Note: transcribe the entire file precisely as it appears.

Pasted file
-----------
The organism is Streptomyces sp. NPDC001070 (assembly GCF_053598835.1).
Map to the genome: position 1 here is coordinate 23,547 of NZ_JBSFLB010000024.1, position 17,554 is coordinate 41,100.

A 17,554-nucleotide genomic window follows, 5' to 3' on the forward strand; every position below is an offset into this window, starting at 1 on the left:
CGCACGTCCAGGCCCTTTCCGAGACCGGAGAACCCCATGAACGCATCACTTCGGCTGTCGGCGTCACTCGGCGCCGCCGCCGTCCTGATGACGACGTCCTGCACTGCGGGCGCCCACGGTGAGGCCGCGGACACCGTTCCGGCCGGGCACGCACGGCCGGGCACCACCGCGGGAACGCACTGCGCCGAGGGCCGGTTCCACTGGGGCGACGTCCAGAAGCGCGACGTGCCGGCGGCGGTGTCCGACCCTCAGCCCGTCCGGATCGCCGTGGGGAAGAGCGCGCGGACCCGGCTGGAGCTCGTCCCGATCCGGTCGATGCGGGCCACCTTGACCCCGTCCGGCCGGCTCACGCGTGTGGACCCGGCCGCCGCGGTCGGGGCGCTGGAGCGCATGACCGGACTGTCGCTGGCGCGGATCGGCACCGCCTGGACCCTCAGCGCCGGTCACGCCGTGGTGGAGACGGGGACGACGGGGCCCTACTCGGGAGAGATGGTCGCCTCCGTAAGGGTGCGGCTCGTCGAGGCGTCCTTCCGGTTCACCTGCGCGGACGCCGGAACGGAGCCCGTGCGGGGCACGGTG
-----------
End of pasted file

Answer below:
The organism is Streptomyces sp. NPDC001070 (assembly GCF_053598835.1).
Map to the genome: position 1 here is coordinate 23,547 of NZ_JBSFLB010000024.1, position 17,554 is coordinate 41,100.

A 17,554-nucleotide genomic window follows, 5' to 3' on the forward strand; every position below is an offset into this window, starting at 1 on the left:
CGCACGTCCAGGCCCTTTCCGAGACCGGAGAACCCCATGAACGCATCACTTCGGCTGTCGGCGTCACTCGGCGCCGCCGCCGTCCTGATGACGACGTCCTGCACTGCGGGCGCCCACGGTGAGGCCGCGGACACCGTTCCGGCCGGGCACGCACGGCCGGGCACCACCGCGGGAACGCACTGCGCCGAGGGCCGGTTCCACTGGGGCGACGTCCAGAAGCGCGACGTGCCGGCGGCGGTGTCCGACCCTCAGCCCGTCCGGATCGCCGTGGGGAAGAGCGCGCGGACCCGGCTGGAGCTCGTCCCGATCCGGTCGATGCGGGCCACCTTGACCCCGTCCGGCCGGCTCACGCGTGTGGACCCGGCCGCCGCGGTCGGGGCGCTGGAGCGCATGACCGGACTGTCGCTGGCGCGGATCGGCACCGCCTGGACCCTCAGCGCCGGTCACGCCGTGGTGGAGACGGGGACGACGGGGCCCTACTCGGGAGAGATGGTCGCCTCCGTAAGGGTGCGGCTCGTCGAGGCGTCCTTCCGGTTCACCTGCGCGGACGCCGGAACGGAGCCCGTGCGGGGCACGGTG